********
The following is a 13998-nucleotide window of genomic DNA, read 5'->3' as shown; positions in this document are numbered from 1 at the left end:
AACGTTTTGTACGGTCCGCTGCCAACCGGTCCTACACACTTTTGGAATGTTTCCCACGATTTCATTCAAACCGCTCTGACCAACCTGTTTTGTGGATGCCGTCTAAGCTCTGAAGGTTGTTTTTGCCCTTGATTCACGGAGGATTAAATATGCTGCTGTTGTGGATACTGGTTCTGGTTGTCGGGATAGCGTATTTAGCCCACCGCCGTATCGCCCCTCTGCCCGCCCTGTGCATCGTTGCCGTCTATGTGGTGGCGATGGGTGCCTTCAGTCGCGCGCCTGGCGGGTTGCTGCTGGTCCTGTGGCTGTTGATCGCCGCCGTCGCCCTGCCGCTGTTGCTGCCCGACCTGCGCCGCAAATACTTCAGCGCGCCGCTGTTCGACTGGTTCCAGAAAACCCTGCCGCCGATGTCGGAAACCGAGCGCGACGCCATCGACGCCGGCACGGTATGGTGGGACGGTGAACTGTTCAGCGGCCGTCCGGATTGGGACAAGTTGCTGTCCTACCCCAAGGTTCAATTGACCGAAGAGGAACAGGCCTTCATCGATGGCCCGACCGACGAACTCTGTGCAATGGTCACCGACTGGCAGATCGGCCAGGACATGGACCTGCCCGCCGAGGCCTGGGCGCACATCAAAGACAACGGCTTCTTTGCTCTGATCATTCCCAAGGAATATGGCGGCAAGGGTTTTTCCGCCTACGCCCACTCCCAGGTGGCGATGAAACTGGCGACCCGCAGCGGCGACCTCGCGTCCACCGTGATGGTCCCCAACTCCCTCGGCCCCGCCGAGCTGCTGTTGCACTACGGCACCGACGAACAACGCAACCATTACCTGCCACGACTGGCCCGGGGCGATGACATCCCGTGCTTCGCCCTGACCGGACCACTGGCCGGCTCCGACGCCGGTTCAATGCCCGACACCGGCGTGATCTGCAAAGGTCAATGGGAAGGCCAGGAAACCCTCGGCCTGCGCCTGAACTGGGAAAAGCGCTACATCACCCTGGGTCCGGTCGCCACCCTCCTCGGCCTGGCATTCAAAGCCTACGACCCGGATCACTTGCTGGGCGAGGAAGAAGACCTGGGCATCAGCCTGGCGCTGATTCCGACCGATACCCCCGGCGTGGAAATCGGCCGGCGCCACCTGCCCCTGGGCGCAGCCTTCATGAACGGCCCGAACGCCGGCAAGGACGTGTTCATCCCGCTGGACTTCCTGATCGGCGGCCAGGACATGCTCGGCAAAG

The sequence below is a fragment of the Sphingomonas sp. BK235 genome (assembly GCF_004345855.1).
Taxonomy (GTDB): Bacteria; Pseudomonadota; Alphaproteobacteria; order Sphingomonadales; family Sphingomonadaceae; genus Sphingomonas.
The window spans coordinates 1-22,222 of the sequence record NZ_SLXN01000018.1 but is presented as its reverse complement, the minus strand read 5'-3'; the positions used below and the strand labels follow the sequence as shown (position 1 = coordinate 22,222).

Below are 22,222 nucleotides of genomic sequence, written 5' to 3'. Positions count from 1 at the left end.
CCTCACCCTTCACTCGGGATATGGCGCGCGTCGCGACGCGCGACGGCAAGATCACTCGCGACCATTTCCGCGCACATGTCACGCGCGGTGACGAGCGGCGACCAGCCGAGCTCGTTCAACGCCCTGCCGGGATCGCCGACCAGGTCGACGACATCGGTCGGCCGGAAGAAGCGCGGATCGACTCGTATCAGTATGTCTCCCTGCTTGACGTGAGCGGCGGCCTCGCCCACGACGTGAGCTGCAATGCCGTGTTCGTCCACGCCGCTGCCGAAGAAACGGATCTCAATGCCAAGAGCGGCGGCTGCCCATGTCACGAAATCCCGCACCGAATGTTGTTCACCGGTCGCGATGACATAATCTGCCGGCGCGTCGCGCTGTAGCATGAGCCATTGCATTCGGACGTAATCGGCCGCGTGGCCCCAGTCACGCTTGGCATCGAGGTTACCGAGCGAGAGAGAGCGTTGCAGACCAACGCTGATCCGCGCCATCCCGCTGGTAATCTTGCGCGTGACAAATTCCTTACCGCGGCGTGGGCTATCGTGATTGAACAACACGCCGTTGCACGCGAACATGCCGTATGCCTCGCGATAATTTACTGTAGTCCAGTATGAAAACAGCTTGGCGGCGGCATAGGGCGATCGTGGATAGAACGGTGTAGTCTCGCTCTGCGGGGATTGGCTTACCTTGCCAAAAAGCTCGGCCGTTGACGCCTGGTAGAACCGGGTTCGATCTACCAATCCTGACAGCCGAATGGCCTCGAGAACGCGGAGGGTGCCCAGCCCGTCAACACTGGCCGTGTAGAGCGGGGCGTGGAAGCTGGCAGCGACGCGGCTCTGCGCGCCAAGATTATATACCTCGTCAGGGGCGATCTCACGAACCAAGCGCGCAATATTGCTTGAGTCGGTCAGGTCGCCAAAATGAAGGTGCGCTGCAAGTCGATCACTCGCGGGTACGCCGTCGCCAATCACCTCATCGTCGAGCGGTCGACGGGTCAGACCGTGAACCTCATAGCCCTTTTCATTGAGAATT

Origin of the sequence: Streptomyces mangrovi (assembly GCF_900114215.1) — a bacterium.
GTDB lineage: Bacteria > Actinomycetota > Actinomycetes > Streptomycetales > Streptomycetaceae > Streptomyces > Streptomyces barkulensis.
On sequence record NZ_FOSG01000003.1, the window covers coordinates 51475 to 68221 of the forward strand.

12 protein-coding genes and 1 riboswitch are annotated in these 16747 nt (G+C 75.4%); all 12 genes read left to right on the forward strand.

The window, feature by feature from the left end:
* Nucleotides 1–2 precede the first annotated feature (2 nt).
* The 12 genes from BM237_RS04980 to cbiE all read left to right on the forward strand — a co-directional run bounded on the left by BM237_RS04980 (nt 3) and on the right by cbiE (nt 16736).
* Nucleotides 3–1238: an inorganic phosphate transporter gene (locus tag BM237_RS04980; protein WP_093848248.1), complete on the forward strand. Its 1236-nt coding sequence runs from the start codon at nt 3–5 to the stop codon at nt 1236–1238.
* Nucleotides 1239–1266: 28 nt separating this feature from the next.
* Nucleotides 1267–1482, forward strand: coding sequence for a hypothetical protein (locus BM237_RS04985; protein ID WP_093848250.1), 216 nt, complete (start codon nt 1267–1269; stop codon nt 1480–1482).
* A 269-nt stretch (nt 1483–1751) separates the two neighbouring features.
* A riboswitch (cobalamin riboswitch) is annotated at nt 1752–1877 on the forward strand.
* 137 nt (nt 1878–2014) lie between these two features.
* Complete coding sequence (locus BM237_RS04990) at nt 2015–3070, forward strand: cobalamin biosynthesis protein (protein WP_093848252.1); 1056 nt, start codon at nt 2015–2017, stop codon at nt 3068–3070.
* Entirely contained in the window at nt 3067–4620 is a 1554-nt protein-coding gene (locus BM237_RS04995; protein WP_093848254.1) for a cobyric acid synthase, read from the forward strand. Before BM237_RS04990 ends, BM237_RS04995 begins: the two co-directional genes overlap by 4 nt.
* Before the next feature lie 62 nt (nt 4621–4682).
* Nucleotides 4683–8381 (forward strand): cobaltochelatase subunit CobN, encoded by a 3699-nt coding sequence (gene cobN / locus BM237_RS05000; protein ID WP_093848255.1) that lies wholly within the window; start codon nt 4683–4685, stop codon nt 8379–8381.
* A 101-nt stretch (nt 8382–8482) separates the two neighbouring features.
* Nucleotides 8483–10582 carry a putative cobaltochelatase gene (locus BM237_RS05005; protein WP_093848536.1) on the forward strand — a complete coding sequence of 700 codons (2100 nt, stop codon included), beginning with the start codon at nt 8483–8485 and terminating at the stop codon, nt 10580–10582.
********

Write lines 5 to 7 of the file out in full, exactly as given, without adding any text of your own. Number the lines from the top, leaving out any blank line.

The window spans coordinates 1-22,222 of the sequence record NZ_SLXN01000018.1 but is presented as its reverse complement, the minus strand read 5'-3'; the positions used below and the strand labels follow the sequence as shown (position 1 = coordinate 22,222).

Below are 22,222 nucleotides of genomic sequence, written 5' to 3'. Positions count from 1 at the left end.
CCTCACCCTTCACTCGGGATATGGCGCGCGTCGCGACGCGCGACGGCAAGATCACTCGCGACCATTTCCGCGCACATGTCACGCGCGGTGACGAGCGGCGACCAGCCGAGCTCGTTCAACGCCCTGCCGGGATCGCCGACCAGGTCGACGACATCGGTCGGCCGGAAGAAGCGCGGATCGACTCGTATCAGTATGTCTCCCTGCTTGACGTGAGCGGCGGCCTCGCCCACGACGTGAGCTGCAATGCCGTGTTCGTCCACGCCGCTGCCGAAGAAACGGATCTCAATGCCAAGAGCGGCGGCTGCCCATGTCACGAAATCCCGCACCGAATGTTGTTCACCGGTCGCGATGACATAATCTGCCGGCGCGTCGCGCTGTAGCATGAGCCATTGCATTCGGACGTAATCGGCCGCGTGGCCCCAGTCACGCTTGGCATCGAGGTTACCGAGCGAGAGAGAGCGTTGCAGACCAACGCTGATCCGCGCCATCCCGCTGGTAATCTTGCGCGTGACAAATTCCTTACCGCGGCGTGGGCTATCGTGATTGAACAACACGCCGTTGCACGCGAACATGCCGTATGCCTCGCGATAATTTACTGTAGTCCAGTATGAAAACAGCTTGGCGGCGGCATAGGGCGATCGTGGATAGAACGGTGTAGTCTCGCTCTGCGGGGATTGGCTTACCTTGCCAAAAAGCTCGGCCGTTGACGCCTGGTAGAACCGGGTTCGATCTACCAATCCTGACAGCCGAATGGCCTCGAGAACGCGGAGGGTGCCCAGCCCGTCAACACTGGCCGTGTAGAGCGGGGCGTGGAAGCTGGCAGCGACGCGGCTCTGCGCGCCAAGATTATATACCTCGTCAGGGGCGATCTCACGAACCAAGCGCGCAATATTGCTTGAGTCGGTCAGGTCGCCAAAATGAAGGTGCGCTGCAAGTCGATCACTCGCGGGTACGCCGTCGCCAATCACCTCATCGTCGAGCGGTCGACGGGTCAGACCGTGAACCTCATAGCCCTTTTCATTGAGAATT